Chateau style

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Chateau style

(1860–1898)
A style characterized by massive and irregular forms, steeply pitched hipped or gable roofs with dormers, towers, and tall elaborately decorated chimneys featuring corbeled caps. Windows are paired and divided by a mullion and transom bar. Renaissance elements such as semicircular arches or pilasters are mixed with Tudor arches, stone window tracery, and Gothic finials.

Châteauesque style, Château style, Châteauesque Revival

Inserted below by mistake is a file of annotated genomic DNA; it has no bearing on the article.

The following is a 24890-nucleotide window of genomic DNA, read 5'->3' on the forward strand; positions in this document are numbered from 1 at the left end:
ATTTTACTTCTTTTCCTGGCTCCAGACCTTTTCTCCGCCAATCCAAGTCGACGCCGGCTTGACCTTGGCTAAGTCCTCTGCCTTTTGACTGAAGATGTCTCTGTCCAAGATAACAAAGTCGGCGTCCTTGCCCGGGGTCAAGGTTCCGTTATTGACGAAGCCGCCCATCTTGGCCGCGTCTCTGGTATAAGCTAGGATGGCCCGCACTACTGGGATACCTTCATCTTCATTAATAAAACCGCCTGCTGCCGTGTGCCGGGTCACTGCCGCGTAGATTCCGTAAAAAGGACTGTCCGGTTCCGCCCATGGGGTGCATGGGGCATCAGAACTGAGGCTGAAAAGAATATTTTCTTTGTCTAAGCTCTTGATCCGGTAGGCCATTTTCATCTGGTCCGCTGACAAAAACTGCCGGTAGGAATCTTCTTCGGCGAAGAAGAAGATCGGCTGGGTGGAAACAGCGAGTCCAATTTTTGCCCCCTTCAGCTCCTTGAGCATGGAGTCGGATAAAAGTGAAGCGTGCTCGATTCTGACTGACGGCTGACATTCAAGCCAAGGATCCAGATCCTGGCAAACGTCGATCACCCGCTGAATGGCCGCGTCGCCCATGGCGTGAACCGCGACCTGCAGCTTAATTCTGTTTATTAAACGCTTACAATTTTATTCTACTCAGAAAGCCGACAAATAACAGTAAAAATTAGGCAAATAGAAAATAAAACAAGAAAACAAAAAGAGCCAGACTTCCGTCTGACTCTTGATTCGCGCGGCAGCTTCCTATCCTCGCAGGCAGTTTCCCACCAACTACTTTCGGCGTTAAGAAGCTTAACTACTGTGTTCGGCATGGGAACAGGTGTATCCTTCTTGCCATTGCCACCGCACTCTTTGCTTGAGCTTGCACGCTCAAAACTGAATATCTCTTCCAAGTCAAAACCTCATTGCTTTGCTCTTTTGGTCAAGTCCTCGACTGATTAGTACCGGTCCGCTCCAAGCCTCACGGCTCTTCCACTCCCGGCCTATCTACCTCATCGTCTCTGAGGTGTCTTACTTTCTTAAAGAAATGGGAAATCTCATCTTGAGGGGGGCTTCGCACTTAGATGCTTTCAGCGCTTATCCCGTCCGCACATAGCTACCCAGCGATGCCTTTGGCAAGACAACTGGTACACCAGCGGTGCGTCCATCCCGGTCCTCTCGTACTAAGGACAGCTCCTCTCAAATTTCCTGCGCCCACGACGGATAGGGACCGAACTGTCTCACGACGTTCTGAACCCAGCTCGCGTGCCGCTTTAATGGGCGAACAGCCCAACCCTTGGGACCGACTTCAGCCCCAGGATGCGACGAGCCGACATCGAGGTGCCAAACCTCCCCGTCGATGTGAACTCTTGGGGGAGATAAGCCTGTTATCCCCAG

An opulent architectural style patterned after the design of monumental French chateaus of the 16th century; popular in the late 19th century and beyond. Buildings were usually characterized by a façade having masonry walls; an attic story; a single balcony or continuous balconies; prominent use of vertical elements such as pilasters; wall dormers with gables that might break the roof line; cross gables; a belt course; an ornately hipped roof either steeply pitched to a ridge and/or truncated by a horizontal surface; cast-iron cresting on the roof; through-the-cornice wall dormers; roof dormers with pedimented parapets, pinnacles, and spires; a cylindrical corner turret having a conical roof; tall, decorative chimneys and ornamental chimney caps; windows, frequently in pairs, divided by heavy stone mullions; oriels; semicircular bay windows; exterior door set arches; often a canopy was provided over the entry door.